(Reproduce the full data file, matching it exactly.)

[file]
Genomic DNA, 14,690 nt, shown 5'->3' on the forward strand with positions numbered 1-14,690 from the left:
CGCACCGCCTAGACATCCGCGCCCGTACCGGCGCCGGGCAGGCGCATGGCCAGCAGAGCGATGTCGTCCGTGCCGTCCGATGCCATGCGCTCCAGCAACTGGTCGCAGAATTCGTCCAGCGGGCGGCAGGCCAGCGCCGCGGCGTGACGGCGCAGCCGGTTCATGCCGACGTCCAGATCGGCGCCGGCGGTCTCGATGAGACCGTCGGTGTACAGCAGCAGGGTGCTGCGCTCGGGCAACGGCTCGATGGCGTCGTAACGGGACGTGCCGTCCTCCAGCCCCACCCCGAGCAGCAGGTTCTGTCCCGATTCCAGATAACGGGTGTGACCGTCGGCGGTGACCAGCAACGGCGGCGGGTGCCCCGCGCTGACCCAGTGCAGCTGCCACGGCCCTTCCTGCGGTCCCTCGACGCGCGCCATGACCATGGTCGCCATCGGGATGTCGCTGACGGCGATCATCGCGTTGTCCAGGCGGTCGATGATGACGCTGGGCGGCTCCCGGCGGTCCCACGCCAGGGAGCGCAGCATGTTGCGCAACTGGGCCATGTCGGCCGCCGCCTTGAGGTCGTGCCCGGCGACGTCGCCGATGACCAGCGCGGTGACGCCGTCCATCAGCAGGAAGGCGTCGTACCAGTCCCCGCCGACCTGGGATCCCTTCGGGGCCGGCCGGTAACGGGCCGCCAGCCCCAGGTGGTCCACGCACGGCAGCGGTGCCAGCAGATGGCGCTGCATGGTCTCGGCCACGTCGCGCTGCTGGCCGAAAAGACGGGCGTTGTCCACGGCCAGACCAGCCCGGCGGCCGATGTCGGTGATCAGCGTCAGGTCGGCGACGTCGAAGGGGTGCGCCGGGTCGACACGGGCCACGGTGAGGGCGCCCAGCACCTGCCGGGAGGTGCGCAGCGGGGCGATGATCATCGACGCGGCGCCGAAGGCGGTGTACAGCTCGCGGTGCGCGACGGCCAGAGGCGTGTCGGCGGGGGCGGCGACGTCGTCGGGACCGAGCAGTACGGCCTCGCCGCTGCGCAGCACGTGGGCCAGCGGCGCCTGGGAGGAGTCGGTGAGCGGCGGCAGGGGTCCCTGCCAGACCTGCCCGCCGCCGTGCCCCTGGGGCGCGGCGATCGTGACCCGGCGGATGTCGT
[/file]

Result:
Genomic DNA, 14,690 nt, shown 5'->3' on the forward strand with positions numbered 1-14,690 from the left:
CGCACCGCCTAGACATCCGCGCCCGTACCGGCGCCGGGCAGGCGCATGGCCAGCAGAGCGATGTCGTCCGTGCCGTCCGATGCCATGCGCTCCAGCAACTGGTCGCAGAATTCGTCCAGCGGGCGGCAGGCCAGCGCCGCGGCGTGACGGCGCAGCCGGTTCATGCCGACGTCCAGATCGGCGCCGGCGGTCTCGATGAGACCGTCGGTGTACAGCAGCAGGGTGCTGCGCTCGGGCAACGGCTCGATGGCGTCGTAACGGGACGTGCCGTCCTCCAGCCCCACCCCGAGCAGCAGGTTCTGTCCCGATTCCAGATAACGGGTGTGACCGTCGGCGGTGACCAGCAACGGCGGCGGGTGCCCCGCGCTGACCCAGTGCAGCTGCCACGGCCCTTCCTGCGGTCCCTCGACGCGCGCCATGACCATGGTCGCCATCGGGATGTCGCTGACGGCGATCATCGCGTTGTCCAGGCGGTCGATGATGACGCTGGGCGGCTCCCGGCGGTCCCACGCCAGGGAGCGCAGCATGTTGCGCAACTGGGCCATGTCGGCCGCCGCCTTGAGGTCGTGCCCGGCGACGTCGCCGATGACCAGCGCGGTGACGCCGTCCATCAGCAGGAAGGCGTCGTACCAGTCCCCGCCGACCTGGGATCCCTTCGGGGCCGGCCGGTAACGGGCCGCCAGCCCCAGGTGGTCCACGCACGGCAGCGGTGCCAGCAGATGGCGCTGCATGGTCTCGGCCACGTCGCGCTGCTGGCCGAAAAGACGGGCGTTGTCCACGGCCAGACCAGCCCGGCGGCCGATGTCGGTGATCAGCGTCAGGTCGGCGACGTCGAAGGGGTGCGCCGGGTCGACACGGGCCACGGTGAGGGCGCCCAGCACCTGCCGGGAGGTGCGCAGCGGGGCGATGATCATCGACGCGGCGCCGAAGGCGGTGTACAGCTCGCGGTGCGCGACGGCCAGAGGCGTGTCGGCGGGGGCGGCGACGTCGTCGGGACCGAGCAGTACGGCCTCGCCGCTGCGCAGCACGTGGGCCAGCGGCGCCTGGGAGGAGTCGGTGAGCGGCGGCAGGGGTCCCTGCCAGACCTGCCCGCCGCCGTGCCCCTGGGGCGCGGCGATCGTGACCCGGCGGATGTCGT